Voting history predicted a Republican surge in the sixth year of an incumbent president whose popularity had plummeted. The 2014 election results should have been no surprise. Historically, the opposition party gained an average of 5.5 U.S. Senate seats in the off-presidential year. This year, Republicans gained at least seven. Any expectations by Democrats of hanging on to a majority in the Senate were specious.
As expected, the conduct of a poll on candidates and ballot measures threw new vigor into an otherwise waning election campaign. In a few days, we will hear more argument when the election returns deviate from the poll results. While Gallup and Pew have reduced polling to a science, other pollsters in the country still struggle with the sponginess inherent in the process
“Whose idea was this Community Civic Summit?” growled Old Sievert as the town’s 14 electors trooped into the chilly community hall for a special meeting of the Homeland Committee. “We have to keep up on the issues of the day or be left in the dark,” Madeleine Morgan warned. She had been bugging Chairperson Ork Dorken for the meeting since the primary election.
Measure 5 on the November ballot is a proposed amendment to the state constitution dedicating 5 percent of the 6½ percent oil extraction tax to “clean water, lands and outdoor heritage.” Even though conservation groups are sponsoring the proposal, they will have limited influence in the use of the $125 million that is supposed to be available annually, meaning that most of the criticism of the measure we have been hearing is groundless.
Measure 4 on the November ballot is the latest attempt by the Legislature to restrict citizen use of the initiative process by which voters can propose measures for a vote of the people. If passed, it would prohibit the secretary of state from putting on the ballot any citizen proposal that would direct the expenditure of money for a specific purpose. Apparently, legislators question the intelligence of the voters.
According to the major sponsor of Measure 3, North Dakota higher education is “beyond the ability of a group of volunteers.” Proposed by the Legislature, Measure 3 would replace the eight-member Board of Higher Education with three full-time commissioners.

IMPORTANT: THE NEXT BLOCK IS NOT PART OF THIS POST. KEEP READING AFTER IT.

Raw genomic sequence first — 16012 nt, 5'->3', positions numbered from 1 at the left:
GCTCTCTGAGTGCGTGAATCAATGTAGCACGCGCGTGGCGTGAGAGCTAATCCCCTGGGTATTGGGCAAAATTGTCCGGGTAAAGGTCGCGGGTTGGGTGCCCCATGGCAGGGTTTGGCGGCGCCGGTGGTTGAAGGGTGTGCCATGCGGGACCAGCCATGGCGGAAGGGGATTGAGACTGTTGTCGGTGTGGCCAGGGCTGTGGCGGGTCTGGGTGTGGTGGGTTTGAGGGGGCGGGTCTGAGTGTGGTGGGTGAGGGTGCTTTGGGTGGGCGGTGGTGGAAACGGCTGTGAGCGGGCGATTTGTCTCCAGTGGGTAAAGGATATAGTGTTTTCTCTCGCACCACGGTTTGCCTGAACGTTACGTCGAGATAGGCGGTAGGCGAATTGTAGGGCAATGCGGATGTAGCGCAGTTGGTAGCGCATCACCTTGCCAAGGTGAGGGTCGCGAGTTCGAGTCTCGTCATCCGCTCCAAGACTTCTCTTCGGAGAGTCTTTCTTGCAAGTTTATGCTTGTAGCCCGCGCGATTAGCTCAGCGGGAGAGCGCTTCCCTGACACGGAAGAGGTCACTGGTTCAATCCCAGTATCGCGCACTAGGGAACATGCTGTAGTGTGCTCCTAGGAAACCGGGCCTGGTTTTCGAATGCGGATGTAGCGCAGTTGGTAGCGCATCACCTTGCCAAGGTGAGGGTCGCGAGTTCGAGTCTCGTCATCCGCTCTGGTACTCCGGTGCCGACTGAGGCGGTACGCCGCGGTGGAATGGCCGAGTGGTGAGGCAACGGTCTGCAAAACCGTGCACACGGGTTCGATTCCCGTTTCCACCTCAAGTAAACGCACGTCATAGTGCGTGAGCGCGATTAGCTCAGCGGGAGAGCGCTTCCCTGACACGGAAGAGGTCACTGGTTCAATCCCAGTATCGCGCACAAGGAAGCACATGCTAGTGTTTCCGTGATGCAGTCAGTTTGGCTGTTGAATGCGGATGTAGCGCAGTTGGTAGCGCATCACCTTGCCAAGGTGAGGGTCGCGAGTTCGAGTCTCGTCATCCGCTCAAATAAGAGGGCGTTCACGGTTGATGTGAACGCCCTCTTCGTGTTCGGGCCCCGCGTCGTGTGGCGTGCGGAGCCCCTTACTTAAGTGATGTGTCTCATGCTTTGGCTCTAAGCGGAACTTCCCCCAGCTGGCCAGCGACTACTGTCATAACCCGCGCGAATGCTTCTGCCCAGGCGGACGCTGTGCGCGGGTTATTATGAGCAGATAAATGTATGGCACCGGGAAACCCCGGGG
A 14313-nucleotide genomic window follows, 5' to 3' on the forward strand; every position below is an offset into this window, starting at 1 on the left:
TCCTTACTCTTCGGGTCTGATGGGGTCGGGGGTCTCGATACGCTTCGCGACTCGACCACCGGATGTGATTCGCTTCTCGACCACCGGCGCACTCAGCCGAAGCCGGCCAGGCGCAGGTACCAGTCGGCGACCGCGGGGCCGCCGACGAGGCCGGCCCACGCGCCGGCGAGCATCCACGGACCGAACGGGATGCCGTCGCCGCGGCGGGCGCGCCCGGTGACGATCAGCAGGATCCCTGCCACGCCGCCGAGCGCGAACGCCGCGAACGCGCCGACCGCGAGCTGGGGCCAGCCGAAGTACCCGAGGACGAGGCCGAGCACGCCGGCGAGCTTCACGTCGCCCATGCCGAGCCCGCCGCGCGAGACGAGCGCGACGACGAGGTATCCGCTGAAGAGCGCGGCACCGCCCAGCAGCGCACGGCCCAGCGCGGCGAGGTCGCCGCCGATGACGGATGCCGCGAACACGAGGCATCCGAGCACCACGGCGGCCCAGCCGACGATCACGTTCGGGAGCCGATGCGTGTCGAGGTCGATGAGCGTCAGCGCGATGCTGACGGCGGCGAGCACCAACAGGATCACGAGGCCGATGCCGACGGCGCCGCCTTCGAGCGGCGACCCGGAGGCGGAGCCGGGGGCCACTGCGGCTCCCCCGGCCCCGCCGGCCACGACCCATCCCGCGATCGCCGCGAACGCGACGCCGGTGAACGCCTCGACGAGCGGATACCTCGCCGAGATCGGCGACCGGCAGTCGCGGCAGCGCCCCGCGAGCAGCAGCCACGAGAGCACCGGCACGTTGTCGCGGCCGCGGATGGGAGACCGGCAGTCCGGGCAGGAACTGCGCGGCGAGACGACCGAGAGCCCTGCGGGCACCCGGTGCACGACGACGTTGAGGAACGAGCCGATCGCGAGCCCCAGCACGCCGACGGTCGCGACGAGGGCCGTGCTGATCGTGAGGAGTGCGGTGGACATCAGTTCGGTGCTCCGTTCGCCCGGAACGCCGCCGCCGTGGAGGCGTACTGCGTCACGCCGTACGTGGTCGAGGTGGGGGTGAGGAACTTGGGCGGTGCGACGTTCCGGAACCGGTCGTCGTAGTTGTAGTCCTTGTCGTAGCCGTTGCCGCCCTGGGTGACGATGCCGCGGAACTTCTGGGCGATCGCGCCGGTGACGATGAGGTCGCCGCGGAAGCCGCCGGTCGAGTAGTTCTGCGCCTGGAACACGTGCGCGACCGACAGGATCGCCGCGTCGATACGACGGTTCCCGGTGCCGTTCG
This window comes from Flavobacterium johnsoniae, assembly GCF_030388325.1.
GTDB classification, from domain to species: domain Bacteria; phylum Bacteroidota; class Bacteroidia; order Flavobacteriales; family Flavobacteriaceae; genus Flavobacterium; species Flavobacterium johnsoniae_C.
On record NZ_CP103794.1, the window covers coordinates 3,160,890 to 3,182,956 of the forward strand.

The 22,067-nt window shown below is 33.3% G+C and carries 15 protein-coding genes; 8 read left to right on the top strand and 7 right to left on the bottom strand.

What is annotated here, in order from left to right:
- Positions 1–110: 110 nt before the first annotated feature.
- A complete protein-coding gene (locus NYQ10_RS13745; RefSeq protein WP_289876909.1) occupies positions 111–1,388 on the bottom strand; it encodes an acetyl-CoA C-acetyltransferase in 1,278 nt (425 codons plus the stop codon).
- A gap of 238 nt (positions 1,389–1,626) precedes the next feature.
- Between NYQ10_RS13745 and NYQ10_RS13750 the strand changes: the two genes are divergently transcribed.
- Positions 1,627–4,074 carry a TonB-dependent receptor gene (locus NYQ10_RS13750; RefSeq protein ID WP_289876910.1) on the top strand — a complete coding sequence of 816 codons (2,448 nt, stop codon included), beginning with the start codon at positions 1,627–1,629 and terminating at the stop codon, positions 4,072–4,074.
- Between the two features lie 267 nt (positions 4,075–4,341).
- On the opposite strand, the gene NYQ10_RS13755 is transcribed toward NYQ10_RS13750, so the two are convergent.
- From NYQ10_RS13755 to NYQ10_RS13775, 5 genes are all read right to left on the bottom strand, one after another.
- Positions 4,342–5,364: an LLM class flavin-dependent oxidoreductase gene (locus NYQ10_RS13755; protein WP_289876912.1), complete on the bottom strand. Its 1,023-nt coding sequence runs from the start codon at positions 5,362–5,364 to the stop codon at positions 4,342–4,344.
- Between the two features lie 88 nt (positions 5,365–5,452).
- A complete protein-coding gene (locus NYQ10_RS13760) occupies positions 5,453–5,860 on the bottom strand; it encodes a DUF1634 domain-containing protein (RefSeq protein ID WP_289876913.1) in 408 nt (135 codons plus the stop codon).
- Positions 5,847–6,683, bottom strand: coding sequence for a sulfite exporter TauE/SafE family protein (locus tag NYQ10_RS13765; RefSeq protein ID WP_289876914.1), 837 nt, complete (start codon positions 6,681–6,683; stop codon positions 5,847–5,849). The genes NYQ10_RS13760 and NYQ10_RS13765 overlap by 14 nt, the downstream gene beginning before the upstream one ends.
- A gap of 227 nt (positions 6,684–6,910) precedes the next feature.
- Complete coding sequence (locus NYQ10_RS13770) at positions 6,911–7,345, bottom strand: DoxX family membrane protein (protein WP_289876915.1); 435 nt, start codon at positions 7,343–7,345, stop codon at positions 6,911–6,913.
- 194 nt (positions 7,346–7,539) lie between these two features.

“The inalienable right to life of every human being at any stage of development must be recognized and protected.” Measure 1 promises to be the most difficult of the eight measures on the November ballot in North Dakota because its brief 19-word mandate is fraught with secular and theological unknowns, lending it to a range of conflicting interpretations and speculation about intended as well as unintended consequences.
With the Minnesota Twins’ trade of Josh Willingham to Kansas City Royals, the most recent trade of many, the U.S. Justice Department is going to charge the Twins with human trafficking because they don’t show any evidence of being in baseball. If not due to trafficking, perhaps they’ve been in the cellar so long because they’re in the mushroom business. For Slugger Willingham, the Twins got two batboys and two cases of bubblegum.
With a number of challenging and contentious measures on the November ballot, North Dakota voters may be lured to the polls in a “ho hum” nonpresidential year election. Repeating the nature of the seven measures on the ballot is important because thousands of voters will show up at the polls without a clue about the significant issues they are expected to resolve with wisdom and insight.
In astonishment, the folks at Belshazzar’s party exclaimed: “Look! There’s handwriting on the wall.” They were all chagrined to learn that the handwriting was bad news. Babylon would fall. North Dakota may not be a Babylonian party but the handwriting is certainly on the wall.